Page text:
Namespace and context switch helper

https://github.com/ahmetb has developed some great utilities for Kubectl. We will be installing kubectx and kubens.

sudo apt-get install pkg-config
git clone https://github.com/ahmetb/kubectx.git ~/.kubectx
COMPDIR=$(pkg-config --variable=completionsdir bash-completion)
sudo ln -sf ~/.kubectx/completion/kubens.bash $COMPDIR/kubens
sudo ln -sf ~/.kubectx/completion/kubectx.bash $COMPDIR/kubectx
cat << EOF >> ~/.bashrc


#kubectx and kubens
export PATH=~/.kubectx:\$PATH
EOF 

The GitHub – junegunn/fzf: A command-line fuzzy finder is a tool that together with kubectx and kubens will help us choose the context or namespace interactively. Install it by running:

sudo apt-get install fzf

Typing kubectx and kubens is way to long. Let us set up some aliases:

echo "alias kx=kubectx" >> .bashrc
echo "alias kns=kubens" >> .bashrc

We can type kx and kns, get a list of the contexts and namespaces, respectively, and choose an item interactively with fzf.

YAML scaffolding

Use the scaffolding functionality to get going with the K8s objects. If I wanted to create a deployment I would write something like:

k create deployment atest --image=nginx --replicas=3 --dry-run=client -o yaml > atest.yaml

The file atest.yaml would look like this:

apiVersion: apps/v1
kind: Deployment
metadata:
  creationTimestamp: null
  labels:
    app: atest
  name: atest
spec:
  replicas: 3
  selector:
    matchLabels:
      app: atest
  strategy: {}
  template:
    metadata:
      creationTimestamp: null
      labels:
        app: atest
    spec:
      containers:
      - image: nginx
        name: nginx
        resources: {}
status: {}

I usually clean it up by removing the creationTimestamp: null, resources: {} and status: {}.

Krew – the kubectl package manager

Next, let us install the package manager for Kubectl: Krew. Go to Installing · Krew (k8s.io) and follow the instructions under macOS/Linux.

Install Stern using Krew

First, update the database over the packages by running:

k krew update

Then we install stern which is a handy utility for getting the logs from all pods matching a set of labels:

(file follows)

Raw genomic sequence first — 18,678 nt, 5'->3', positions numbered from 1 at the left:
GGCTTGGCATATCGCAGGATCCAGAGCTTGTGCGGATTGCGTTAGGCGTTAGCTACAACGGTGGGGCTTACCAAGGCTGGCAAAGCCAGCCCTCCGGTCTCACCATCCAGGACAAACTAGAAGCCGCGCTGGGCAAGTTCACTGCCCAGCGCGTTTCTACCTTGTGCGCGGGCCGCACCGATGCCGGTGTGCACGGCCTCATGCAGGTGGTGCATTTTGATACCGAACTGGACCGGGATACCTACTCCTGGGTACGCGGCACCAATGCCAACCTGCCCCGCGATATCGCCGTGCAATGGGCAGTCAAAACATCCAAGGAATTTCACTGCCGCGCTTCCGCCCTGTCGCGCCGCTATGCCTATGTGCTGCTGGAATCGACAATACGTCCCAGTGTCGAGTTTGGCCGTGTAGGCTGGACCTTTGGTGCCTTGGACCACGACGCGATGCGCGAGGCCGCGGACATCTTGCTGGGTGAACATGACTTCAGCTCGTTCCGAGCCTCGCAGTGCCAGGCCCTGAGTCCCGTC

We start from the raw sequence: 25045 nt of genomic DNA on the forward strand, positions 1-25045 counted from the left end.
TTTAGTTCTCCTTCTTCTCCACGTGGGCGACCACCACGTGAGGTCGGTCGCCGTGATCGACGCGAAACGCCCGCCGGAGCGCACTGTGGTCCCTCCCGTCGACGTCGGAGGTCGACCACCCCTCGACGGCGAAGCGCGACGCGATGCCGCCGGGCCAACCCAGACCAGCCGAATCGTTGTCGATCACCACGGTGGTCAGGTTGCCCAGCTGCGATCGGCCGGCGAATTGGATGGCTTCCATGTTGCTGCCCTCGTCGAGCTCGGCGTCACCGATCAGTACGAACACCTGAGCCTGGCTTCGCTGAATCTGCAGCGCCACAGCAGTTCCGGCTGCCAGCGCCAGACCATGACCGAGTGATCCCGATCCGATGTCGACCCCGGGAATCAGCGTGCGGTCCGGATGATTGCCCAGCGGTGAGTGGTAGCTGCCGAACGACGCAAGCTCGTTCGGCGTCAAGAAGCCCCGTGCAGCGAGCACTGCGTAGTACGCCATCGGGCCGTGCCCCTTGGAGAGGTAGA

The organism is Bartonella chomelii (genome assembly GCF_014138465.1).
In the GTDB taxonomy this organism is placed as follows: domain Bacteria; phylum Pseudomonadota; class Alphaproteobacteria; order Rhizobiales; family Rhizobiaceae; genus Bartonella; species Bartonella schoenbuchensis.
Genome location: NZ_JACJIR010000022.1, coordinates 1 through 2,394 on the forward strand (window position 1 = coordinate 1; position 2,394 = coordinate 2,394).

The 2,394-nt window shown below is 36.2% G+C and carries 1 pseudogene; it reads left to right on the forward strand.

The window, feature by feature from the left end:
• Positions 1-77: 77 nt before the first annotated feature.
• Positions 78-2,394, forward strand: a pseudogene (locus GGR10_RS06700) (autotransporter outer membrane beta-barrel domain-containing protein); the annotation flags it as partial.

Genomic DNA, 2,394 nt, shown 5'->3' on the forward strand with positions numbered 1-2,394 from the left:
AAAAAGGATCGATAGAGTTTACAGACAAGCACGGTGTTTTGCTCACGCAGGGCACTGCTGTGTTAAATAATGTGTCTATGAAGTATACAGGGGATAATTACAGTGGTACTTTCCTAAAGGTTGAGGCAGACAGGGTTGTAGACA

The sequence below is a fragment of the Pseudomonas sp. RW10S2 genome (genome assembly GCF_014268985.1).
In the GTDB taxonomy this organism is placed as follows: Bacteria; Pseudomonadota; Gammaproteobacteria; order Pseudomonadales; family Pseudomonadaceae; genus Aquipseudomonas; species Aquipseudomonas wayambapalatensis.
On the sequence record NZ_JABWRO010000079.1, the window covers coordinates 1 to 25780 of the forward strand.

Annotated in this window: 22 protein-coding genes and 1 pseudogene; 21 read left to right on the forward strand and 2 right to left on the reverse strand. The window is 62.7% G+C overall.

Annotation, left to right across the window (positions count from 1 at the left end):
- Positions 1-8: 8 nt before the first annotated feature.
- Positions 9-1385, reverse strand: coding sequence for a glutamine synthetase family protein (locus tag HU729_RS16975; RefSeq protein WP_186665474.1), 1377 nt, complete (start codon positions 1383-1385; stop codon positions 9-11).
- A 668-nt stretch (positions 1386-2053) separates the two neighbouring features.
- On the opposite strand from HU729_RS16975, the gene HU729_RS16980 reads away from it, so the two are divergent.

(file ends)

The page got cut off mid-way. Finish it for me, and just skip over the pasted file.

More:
k krew install stern

Check out GitHub – wercker/stern: ⎈ Multi pod and container log tailing for Kubernetes for instructions on how to use Stern. Since we installed using the krew the command will be:

k stern {stern command}

Visual Studio Code

Visual Studio Code is a lightweight editor, perfect for editing all of those YAML files when working with K8s. I have not seen the need for a full-blown Integrated Development Editor (IDE) like Visual Studio when working with K8s.

I create git repos and do all git operations from within WSL and bash. Whenever I want to fire up the Visual Studio Code for a directory I simply type the following:

code .

Please be aware of the CRLF vs LF line endings when switching between Linux and Windows. Visual Studio Code has an indicator on the bottom right showing you the files line ending, and enabling you to set it on a pair file basis.

Visual Studio Code – add ons

I try to keep the Visual Studio Code as minimal as possible. Right now the only plugin I install is the VIM emulator: Vim – Visual Studio Marketplace. If you are more of an Emacs developer then please leave…

When adding plugins please be aware that it is different if you do it when having started Visual Studio Code through WSL or from Windows.

Get credentials for an AKS cluster

Type in the terminal:

az aks get-credentials --admin --subscription {subscriptionID} --resource-group {resourcegroup to AKS object} --name {AKS resource name}

If you want to have the credentials as non-admin, drop the —admin flag. Now you should be good to go when working with K8s clusters, namespaces, and troubleshooting.

Published in k8s programming